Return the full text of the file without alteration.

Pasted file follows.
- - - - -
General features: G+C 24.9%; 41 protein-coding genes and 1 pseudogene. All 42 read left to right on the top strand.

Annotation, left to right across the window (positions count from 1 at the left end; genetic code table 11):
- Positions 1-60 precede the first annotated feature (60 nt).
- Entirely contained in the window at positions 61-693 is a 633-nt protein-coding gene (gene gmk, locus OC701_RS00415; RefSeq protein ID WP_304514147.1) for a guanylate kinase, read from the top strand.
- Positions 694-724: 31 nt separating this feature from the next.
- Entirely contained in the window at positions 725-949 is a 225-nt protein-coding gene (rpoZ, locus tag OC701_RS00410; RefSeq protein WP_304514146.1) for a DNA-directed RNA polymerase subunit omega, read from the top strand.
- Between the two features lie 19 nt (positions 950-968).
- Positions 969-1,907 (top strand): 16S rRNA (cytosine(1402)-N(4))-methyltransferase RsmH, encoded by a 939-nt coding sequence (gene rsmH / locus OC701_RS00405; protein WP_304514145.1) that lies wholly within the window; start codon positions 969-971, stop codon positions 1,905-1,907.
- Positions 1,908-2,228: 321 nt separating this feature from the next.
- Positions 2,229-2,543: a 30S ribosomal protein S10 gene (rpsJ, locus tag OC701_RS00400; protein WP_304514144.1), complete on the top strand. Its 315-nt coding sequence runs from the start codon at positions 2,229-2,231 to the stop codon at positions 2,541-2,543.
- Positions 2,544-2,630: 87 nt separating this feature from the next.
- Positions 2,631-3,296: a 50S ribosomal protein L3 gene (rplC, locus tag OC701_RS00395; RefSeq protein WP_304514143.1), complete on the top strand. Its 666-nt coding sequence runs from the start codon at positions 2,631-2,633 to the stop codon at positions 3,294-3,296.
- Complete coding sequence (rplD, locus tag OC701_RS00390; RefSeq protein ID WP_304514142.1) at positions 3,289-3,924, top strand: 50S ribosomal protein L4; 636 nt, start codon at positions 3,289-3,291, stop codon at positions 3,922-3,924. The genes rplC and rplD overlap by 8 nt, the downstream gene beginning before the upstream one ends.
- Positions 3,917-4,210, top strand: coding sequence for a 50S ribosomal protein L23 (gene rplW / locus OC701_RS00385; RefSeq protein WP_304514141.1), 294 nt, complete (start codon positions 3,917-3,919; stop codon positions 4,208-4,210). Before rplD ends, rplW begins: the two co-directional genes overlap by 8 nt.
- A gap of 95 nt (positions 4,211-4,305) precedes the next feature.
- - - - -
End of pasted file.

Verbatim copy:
General features: G+C 24.9%; 41 protein-coding genes and 1 pseudogene. All 42 read left to right on the top strand.

Annotation, left to right across the window (positions count from 1 at the left end; genetic code table 11):
- Positions 1-60 precede the first annotated feature (60 nt).
- Entirely contained in the window at positions 61-693 is a 633-nt protein-coding gene (gene gmk, locus OC701_RS00415; RefSeq protein ID WP_304514147.1) for a guanylate kinase, read from the top strand.
- Positions 694-724: 31 nt separating this feature from the next.
- Entirely contained in the window at positions 725-949 is a 225-nt protein-coding gene (rpoZ, locus tag OC701_RS00410; RefSeq protein WP_304514146.1) for a DNA-directed RNA polymerase subunit omega, read from the top strand.
- Between the two features lie 19 nt (positions 950-968).
- Positions 969-1,907 (top strand): 16S rRNA (cytosine(1402)-N(4))-methyltransferase RsmH, encoded by a 939-nt coding sequence (gene rsmH / locus OC701_RS00405; protein WP_304514145.1) that lies wholly within the window; start codon positions 969-971, stop codon positions 1,905-1,907.
- Positions 1,908-2,228: 321 nt separating this feature from the next.
- Positions 2,229-2,543: a 30S ribosomal protein S10 gene (rpsJ, locus tag OC701_RS00400; protein WP_304514144.1), complete on the top strand. Its 315-nt coding sequence runs from the start codon at positions 2,229-2,231 to the stop codon at positions 2,541-2,543.
- Positions 2,544-2,630: 87 nt separating this feature from the next.
- Positions 2,631-3,296: a 50S ribosomal protein L3 gene (rplC, locus tag OC701_RS00395; RefSeq protein WP_304514143.1), complete on the top strand. Its 666-nt coding sequence runs from the start codon at positions 2,631-2,633 to the stop codon at positions 3,294-3,296.
- Complete coding sequence (rplD, locus tag OC701_RS00390; RefSeq protein ID WP_304514142.1) at positions 3,289-3,924, top strand: 50S ribosomal protein L4; 636 nt, start codon at positions 3,289-3,291, stop codon at positions 3,922-3,924. The genes rplC and rplD overlap by 8 nt, the downstream gene beginning before the upstream one ends.
- Positions 3,917-4,210, top strand: coding sequence for a 50S ribosomal protein L23 (gene rplW / locus OC701_RS00385; RefSeq protein WP_304514141.1), 294 nt, complete (start codon positions 3,917-3,919; stop codon positions 4,208-4,210). Before rplD ends, rplW begins: the two co-directional genes overlap by 8 nt.
- A gap of 95 nt (positions 4,211-4,305) precedes the next feature.